Rwandan authorities deny claims of complicity in alleged disappearance of citizens

Rwanda Police have dismissed allegations by a human rights advocacy group that the state is guilty of involvement in several cases of enforced disappearances in the country since March.

A report by the VOA last month quotes the Assistant Commissioner of Police, Damas Gatare, explaining that the charges are “false, baseless and have no evidence.”

However, he noted that the police currently have 35 people in custody who were apprehended during a recent anti-terror exercise.

According to a report by Human Rights Watch released in the middle of last month, an increasing number of people are being reported missing in Rubavu and Musanze districts of the country’s Western and Northern Provinces respectively, as well as in Kigali.

The advocacy group further points to the clear involvement of state agents in some of these cases.

Reports indicate that there are growing concerns over the spate of these disappearances among locals. Some relatives of the missing people claim they have not been in contact with their loved ones for weeks and have no idea where they currently are. While the police have assured the public that they are looking into these cases; not much progress has been reported thus far.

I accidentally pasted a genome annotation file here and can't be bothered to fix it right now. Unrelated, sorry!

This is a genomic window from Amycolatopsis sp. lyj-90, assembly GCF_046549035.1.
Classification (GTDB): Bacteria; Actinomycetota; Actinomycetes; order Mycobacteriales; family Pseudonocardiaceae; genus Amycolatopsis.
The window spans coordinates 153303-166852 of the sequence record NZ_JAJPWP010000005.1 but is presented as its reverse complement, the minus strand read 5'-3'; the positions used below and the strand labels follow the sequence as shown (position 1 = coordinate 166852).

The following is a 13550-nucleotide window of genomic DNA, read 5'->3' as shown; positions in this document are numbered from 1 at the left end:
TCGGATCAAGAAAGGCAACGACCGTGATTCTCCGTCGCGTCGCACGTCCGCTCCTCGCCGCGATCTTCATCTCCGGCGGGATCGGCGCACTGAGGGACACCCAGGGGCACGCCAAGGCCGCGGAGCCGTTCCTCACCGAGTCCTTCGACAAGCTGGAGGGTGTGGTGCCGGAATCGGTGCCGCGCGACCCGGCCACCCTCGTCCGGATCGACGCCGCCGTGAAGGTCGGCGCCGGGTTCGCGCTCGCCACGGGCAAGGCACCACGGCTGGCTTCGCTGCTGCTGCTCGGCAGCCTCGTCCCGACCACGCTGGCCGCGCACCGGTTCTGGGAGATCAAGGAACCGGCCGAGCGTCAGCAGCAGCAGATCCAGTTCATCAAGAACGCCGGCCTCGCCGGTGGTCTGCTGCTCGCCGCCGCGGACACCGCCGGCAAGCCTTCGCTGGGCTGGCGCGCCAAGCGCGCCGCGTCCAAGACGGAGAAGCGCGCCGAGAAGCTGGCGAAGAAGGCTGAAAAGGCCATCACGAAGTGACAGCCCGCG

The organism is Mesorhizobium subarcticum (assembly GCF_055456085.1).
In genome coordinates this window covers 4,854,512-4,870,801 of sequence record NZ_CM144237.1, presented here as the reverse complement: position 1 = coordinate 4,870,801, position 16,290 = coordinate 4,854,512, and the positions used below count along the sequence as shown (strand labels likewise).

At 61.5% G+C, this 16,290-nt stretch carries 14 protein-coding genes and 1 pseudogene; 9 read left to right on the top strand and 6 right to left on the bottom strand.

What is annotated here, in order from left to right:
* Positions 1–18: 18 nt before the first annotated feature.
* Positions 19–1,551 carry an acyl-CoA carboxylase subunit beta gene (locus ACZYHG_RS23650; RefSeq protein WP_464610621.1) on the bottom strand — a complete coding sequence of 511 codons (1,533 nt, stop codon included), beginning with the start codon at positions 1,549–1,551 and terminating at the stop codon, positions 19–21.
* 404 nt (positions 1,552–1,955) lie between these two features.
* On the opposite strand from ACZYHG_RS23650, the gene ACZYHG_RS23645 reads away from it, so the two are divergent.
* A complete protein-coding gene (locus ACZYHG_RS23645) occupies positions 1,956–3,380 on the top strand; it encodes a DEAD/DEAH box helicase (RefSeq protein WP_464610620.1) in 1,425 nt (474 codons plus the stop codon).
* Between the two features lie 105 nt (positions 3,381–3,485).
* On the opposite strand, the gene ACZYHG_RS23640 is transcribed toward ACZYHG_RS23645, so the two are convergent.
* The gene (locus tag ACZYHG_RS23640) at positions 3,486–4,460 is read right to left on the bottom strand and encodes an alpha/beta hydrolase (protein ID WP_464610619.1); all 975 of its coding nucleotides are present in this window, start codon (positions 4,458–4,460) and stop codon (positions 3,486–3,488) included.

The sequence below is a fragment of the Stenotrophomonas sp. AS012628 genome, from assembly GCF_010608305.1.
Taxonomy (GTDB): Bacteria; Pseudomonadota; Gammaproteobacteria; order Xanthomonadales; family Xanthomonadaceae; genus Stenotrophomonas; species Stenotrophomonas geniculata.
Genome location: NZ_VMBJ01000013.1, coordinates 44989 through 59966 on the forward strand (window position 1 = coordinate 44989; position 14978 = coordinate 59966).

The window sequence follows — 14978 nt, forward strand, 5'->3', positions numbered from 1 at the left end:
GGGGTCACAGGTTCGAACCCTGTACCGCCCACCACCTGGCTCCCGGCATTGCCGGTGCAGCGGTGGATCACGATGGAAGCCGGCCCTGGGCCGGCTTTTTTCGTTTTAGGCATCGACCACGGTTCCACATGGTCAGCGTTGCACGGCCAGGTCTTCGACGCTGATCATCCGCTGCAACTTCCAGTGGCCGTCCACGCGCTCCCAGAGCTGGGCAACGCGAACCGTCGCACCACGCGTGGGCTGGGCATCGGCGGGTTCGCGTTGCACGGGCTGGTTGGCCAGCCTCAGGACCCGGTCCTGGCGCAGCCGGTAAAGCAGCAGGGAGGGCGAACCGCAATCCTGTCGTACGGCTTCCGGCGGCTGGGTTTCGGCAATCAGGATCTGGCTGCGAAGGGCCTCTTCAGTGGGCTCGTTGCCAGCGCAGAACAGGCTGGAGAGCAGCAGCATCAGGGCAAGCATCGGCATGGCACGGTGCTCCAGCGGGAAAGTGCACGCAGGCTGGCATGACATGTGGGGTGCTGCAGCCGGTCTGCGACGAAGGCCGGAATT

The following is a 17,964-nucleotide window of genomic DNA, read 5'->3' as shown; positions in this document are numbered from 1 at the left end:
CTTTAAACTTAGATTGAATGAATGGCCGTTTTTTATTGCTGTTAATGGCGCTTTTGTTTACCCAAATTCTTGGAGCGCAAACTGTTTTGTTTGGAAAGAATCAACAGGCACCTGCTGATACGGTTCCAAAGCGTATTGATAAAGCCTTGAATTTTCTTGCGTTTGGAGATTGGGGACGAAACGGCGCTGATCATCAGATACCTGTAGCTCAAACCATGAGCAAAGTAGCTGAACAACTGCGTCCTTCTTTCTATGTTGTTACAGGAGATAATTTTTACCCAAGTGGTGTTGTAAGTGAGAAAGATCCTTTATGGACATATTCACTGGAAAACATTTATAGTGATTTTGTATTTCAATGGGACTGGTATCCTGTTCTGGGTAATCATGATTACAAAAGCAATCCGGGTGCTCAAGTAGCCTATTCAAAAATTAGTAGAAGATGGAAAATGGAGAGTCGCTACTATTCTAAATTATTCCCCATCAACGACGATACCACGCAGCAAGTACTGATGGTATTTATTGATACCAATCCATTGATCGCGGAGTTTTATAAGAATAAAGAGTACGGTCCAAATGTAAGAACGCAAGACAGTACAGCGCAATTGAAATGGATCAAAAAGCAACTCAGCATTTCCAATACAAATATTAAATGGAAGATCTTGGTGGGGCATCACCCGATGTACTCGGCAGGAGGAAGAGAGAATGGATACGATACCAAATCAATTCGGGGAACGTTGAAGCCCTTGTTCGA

Rwandan security agencies are notorious for detaining members of anti-government groups incommunicado.

According to HRW, some of the people currently being detained by the government may be suspected of having links with the Democratic Forces for the Liberation of Rwanda (FDLR) – a rebel group based in the Democratic Republic of Congo (DRC).

The Rwandan government has been accused of stifling free speech and political freedom. Pundits say the country’s security operatives may have violated the constitution many times under the guise of curbing the activities of armed opposition groups.

The Rwandan government continues to war with rebel groups made up of members and loyalist of the former Hutu government, who absconded to the neighbouring DRC after the ruling Rwanda Patriotic Front (RPF) took over in 1994.

As it stands presently, it is unclear if all the missing people are in the government’s custody or have been victims to an undocumented crime.

Meanwhile, HRW has demanded that the authorities provide access to the people in custody. The group have also recommended that the authorities investigate and prosecute all persons found guilty of involvement in the recent spate of disappearances.

Photo/Human Rights Watch